“Dwelling” Through The Concepts Of Ground, Wall And Canopy: A Fragmented Application In Design
Free (open access)
189 - 207
S. Ozcelik Guney
This paper is concerned with second year undergraduate architecture design studio works regarding the notion “to dwell”. The two main features of a dwelling are taken into account: the first is the physical formation of a space with three main elements, namely, ground, wall and canopy; the second refers to the social aspects, that is, user profile, demands, and integration of dwelling design with the surrounding built environment. The former refers to a tangible form as the latter provides insight for the abstract components of the dwelling. The word “abstract” stands for the psychological, economic, demographical and social aspects of the dwelling and used for addressing such notions. The aim of the study is to explore the comprehension and response of students with respect to abstract and physical issues in housing design. The outcomes of a 14-week-studio period are assessed by a set of parameters. The study has explored the notion of a house as a design object, as well as a social venue. Qualitative interpretivist methodology is used to carry out a comprehensive design evaluation. Analysis refers to the complex nature of the subjective experience of individuals with regard the places they inhabit. Thirteen students works that passed the semester with grades higher than 75 out of 100 have been assessed regarding (1) users and function, (2) building form and, (3) urban planning conditions. The first criterion is related to the abstract aspects of dwelling; the other two refer to tangible design aspects. This paper presents the interpretations of the assessments of the final works based on the notes taken by researchers and lecturers during the studio periods, and the statements of students about the design exercises. The design tasks enabled students to confront the challenge of giving meaning to abstract notions of dwelling in the early architectural education stages. A majority could cope with the tangible formal issues of a design. However, issues such as user demands, social aspects, sense of privacy, shared spaces, and interaction with the neighbourhood were found to be challenging and hard for students to understand.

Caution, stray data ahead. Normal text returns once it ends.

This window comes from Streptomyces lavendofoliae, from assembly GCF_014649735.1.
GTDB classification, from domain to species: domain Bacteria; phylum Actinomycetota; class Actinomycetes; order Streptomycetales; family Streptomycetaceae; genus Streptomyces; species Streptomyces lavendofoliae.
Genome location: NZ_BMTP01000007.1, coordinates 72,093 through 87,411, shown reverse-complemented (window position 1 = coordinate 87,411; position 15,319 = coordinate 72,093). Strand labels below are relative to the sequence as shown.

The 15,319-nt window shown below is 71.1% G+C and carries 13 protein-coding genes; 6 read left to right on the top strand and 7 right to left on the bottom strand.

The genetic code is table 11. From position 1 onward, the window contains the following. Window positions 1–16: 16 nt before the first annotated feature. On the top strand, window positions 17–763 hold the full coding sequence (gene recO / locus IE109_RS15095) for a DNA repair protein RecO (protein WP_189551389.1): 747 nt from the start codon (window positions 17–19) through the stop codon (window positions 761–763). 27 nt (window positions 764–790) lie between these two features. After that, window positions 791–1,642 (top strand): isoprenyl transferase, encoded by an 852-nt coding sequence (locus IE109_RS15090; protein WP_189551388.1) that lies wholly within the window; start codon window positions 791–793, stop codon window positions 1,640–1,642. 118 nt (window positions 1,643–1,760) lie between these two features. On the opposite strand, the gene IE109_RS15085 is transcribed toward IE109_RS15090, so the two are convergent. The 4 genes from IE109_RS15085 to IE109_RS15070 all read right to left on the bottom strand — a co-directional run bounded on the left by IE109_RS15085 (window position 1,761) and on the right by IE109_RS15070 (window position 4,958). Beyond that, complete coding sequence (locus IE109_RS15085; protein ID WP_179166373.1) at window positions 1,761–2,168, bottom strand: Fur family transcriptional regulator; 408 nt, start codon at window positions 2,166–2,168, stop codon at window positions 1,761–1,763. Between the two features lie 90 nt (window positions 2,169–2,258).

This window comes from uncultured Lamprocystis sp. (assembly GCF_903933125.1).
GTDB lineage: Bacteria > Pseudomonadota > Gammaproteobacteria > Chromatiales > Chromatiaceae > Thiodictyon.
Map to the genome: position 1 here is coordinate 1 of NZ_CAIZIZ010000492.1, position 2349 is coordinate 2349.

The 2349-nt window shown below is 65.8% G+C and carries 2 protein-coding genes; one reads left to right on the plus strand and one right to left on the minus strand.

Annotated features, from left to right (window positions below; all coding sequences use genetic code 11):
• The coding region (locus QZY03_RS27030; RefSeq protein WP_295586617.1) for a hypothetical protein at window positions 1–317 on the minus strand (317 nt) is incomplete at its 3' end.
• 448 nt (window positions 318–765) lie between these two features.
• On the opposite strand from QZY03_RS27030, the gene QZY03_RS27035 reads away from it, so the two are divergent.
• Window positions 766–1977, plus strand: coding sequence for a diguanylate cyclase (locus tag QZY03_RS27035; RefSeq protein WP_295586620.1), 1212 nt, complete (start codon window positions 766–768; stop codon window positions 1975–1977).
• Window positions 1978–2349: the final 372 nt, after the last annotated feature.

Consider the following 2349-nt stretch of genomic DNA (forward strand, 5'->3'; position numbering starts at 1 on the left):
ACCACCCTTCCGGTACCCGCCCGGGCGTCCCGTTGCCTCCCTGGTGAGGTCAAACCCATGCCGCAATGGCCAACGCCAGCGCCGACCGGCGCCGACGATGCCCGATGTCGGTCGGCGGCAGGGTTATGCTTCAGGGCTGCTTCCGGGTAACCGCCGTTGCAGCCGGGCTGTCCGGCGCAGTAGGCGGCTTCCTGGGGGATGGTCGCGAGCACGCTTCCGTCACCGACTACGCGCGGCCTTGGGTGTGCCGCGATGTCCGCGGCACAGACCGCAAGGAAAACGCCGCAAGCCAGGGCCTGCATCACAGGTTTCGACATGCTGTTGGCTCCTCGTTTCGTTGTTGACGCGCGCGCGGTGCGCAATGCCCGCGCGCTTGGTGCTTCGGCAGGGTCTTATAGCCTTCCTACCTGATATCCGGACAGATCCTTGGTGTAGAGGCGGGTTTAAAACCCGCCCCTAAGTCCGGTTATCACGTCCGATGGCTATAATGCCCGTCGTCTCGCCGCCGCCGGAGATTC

architectural design studio, fragmented teaching methodology, dwelling